Tuesday, May 13, 2008
TLDEF Settles Landmark Farmer v. Caliente Cab Restaurant Lawsuit
I've talked from time to time about Khadijah Farmer, and I've received word from the Transgender Legal Defense and Education Fund that there's been a settlement in the case. The New York based TLDEF has been diligently working on her landmark lawsuit against Caliente Cab Restaurant Company.
As part of the settlement, Caliente has agreed to:
*Add gender, including gender identity and expression, to its corporate non-discrimination policy;
*Amend its employee handbook to state that "persons patronizing or employed at Caliente have the right to use the bathroom facilities consistent with their gender identity and expression;"
*Adopt a gender-neutral dress code for its employees;
*Institute personnel training programs regarding its new policies;
*Pay $35,000 in damages to Khadijah.
Just to refresh 'errbody's' memory banks about what happened, after the conclusion of the New York GLBT Pride March on June 24, 2007, Khadijah, her girlfriend and another friend went to dine at the Caliente Cab restaurant.
When Khadijah went to use the women's restroom, the restaurant's bouncer followed her in, pounded on the door of the stall she was using and proceeded to throw her out of the bathroom and the restaurant because of the bouncer's misguided perception because of her short haircut that she was either male or transgender. (are you listening HRC and Barney Frank?) She attempted to show him her NY state ID demonstrating that she is female, but was rebuffed.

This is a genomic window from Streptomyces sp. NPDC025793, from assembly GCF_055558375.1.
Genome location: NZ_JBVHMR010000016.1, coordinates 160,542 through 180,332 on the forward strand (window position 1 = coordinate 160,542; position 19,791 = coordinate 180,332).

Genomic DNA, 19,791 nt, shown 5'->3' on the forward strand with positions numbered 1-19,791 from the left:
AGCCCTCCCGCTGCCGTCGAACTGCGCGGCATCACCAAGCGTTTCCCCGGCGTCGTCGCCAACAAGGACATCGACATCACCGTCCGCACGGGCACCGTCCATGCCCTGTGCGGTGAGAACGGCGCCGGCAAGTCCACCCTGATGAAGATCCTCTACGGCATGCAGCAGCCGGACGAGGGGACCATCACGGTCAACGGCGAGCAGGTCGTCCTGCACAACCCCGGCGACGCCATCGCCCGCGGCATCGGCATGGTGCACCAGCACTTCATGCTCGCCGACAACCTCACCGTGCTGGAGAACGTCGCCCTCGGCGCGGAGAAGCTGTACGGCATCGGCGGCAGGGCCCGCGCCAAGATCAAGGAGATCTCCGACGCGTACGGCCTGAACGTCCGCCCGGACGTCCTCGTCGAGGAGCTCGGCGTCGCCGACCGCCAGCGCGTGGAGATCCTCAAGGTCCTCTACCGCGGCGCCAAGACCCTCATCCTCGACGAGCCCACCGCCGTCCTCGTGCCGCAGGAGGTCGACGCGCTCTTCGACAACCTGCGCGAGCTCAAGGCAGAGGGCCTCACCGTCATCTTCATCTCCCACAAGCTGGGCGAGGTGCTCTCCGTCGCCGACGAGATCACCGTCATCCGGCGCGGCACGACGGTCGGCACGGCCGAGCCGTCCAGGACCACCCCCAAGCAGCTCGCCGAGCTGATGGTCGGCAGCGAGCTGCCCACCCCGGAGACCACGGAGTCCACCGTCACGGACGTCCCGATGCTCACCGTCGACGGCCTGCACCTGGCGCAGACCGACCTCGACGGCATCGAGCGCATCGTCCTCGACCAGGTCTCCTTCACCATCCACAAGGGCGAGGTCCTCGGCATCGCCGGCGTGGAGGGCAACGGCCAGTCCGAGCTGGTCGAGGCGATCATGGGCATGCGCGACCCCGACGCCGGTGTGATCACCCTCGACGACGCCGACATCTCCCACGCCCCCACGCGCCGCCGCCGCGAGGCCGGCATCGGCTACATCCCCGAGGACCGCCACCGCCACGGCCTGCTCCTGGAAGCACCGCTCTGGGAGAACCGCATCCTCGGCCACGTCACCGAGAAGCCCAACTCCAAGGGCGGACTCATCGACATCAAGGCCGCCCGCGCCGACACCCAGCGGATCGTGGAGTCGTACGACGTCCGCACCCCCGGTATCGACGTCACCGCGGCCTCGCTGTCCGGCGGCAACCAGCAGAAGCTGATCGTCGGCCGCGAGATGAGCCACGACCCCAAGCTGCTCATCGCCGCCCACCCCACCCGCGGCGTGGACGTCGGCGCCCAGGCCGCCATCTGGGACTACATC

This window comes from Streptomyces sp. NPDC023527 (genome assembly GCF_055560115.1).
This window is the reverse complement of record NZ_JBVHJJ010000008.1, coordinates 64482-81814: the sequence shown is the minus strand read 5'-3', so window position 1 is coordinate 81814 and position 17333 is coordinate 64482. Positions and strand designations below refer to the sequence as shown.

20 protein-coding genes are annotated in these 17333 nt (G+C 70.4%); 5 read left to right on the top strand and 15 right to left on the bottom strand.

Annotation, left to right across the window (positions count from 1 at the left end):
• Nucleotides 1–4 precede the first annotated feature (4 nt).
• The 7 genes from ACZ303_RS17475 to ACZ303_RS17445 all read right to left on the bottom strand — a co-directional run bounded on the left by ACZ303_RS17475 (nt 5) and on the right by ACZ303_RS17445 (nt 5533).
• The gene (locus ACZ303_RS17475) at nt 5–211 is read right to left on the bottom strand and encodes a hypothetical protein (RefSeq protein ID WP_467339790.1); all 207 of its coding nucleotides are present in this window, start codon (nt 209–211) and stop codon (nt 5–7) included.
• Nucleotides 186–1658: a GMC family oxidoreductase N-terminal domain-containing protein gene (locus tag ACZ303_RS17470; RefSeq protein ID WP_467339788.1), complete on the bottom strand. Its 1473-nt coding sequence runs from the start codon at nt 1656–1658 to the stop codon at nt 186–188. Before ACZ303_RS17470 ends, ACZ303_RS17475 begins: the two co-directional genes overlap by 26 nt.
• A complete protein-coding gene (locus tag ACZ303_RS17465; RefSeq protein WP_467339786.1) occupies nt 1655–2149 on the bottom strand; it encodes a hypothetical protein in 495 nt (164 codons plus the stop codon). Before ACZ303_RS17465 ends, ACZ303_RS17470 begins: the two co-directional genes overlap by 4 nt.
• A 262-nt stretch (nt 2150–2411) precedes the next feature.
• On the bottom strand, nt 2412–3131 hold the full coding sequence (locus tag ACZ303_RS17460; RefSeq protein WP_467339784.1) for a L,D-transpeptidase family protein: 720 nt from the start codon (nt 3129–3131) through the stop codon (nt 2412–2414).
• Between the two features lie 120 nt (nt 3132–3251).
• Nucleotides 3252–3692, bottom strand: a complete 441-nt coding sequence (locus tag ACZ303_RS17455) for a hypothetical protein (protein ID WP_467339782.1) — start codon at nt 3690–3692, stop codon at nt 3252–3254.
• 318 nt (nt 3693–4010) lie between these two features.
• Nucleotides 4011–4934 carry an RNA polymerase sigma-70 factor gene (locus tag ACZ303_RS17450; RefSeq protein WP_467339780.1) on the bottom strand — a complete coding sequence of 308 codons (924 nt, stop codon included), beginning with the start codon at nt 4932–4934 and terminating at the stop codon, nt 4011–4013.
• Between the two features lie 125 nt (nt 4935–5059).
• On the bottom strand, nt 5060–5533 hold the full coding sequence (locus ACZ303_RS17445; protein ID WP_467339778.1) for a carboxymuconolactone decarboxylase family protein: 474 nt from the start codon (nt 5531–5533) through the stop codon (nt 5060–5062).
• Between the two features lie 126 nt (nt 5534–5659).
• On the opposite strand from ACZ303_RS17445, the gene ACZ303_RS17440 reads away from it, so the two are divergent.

This was a crystal clear example of why we transpeople have been arguing ad nauseum for over a decade that 'gender or perceived gender' language needs to remain in ENDA in order to protect ALL members of the GLBT community. Many transgender and gender non-conforming people experience harassment and discrimination when trying to access sex-segregated facilities such as bathrooms.
Khadijah's case highlights one of the major intersections between the transgender, GLB rights movements and our straight allies. Gender expression discrimination can affect anyone, be they transgender, lesbian, gay, bisexual or straight. The settlement also sends a message that discrimination on the basis of gender expression will not be tolerated.
"I'm very happy that the restaurant has taken appropriate steps to ensure that all patrons, regardless of how masculine or feminine they appear, are treated with dignity and respect," Khadijah said of the settlement. "People come in all shapes and sizes, and they shouldn't be discriminated against because they don't match someone's expectations of how masculine or feminine they should be."
Amen, sister. Now only if the Homosexual Rights Corporation and a certain congressman from Massachusetts would remember that and introduce an ENDA bill that not only protects everyone, the entire GLBT community can work together to get passed.